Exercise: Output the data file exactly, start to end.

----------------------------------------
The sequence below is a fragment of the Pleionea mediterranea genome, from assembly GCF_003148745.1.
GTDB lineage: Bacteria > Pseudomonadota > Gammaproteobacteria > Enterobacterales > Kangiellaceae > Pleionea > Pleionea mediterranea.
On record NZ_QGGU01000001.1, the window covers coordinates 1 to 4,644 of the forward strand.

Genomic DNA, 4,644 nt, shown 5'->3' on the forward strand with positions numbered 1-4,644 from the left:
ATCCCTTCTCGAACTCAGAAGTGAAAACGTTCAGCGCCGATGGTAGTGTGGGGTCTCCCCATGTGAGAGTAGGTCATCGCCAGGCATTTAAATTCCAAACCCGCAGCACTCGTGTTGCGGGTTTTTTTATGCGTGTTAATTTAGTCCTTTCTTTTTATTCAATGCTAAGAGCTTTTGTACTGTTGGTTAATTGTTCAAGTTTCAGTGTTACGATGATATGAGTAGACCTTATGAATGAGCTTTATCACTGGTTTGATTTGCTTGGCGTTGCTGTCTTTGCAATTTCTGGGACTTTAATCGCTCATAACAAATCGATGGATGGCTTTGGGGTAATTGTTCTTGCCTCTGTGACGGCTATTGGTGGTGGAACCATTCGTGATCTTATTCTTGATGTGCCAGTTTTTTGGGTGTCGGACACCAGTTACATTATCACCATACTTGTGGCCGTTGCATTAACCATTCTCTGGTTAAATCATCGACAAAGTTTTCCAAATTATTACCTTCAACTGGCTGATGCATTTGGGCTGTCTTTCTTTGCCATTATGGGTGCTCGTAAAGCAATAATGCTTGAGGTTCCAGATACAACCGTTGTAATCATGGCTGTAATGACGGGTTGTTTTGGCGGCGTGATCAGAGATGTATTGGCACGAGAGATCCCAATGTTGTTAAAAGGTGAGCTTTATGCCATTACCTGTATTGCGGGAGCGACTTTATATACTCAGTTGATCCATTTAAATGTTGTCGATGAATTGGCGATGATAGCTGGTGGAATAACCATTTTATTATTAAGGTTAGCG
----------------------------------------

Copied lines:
The sequence below is a fragment of the Pleionea mediterranea genome, from assembly GCF_003148745.1.
GTDB lineage: Bacteria > Pseudomonadota > Gammaproteobacteria > Enterobacterales > Kangiellaceae > Pleionea > Pleionea mediterranea.
On record NZ_QGGU01000001.1, the window covers coordinates 1 to 4,644 of the forward strand.

Genomic DNA, 4,644 nt, shown 5'->3' on the forward strand with positions numbered 1-4,644 from the left:
ATCCCTTCTCGAACTCAGAAGTGAAAACGTTCAGCGCCGATGGTAGTGTGGGGTCTCCCCATGTGAGAGTAGGTCATCGCCAGGCATTTAAATTCCAAACCCGCAGCACTCGTGTTGCGGGTTTTTTTATGCGTGTTAATTTAGTCCTTTCTTTTTATTCAATGCTAAGAGCTTTTGTACTGTTGGTTAATTGTTCAAGTTTCAGTGTTACGATGATATGAGTAGACCTTATGAATGAGCTTTATCACTGGTTTGATTTGCTTGGCGTTGCTGTCTTTGCAATTTCTGGGACTTTAATCGCTCATAACAAATCGATGGATGGCTTTGGGGTAATTGTTCTTGCCTCTGTGACGGCTATTGGTGGTGGAACCATTCGTGATCTTATTCTTGATGTGCCAGTTTTTTGGGTGTCGGACACCAGTTACATTATCACCATACTTGTGGCCGTTGCATTAACCATTCTCTGGTTAAATCATCGACAAAGTTTTCCAAATTATTACCTTCAACTGGCTGATGCATTTGGGCTGTCTTTCTTTGCCATTATGGGTGCTCGTAAAGCAATAATGCTTGAGGTTCCAGATACAACCGTTGTAATCATGGCTGTAATGACGGGTTGTTTTGGCGGCGTGATCAGAGATGTATTGGCACGAGAGATCCCAATGTTGTTAAAAGGTGAGCTTTATGCCATTACCTGTATTGCGGGAGCGACTTTATATACTCAGTTGATCCATTTAAATGTTGTCGATGAATTGGCGATGATAGCTGGTGGAATAACCATTTTATTATTAAGGTTAGCG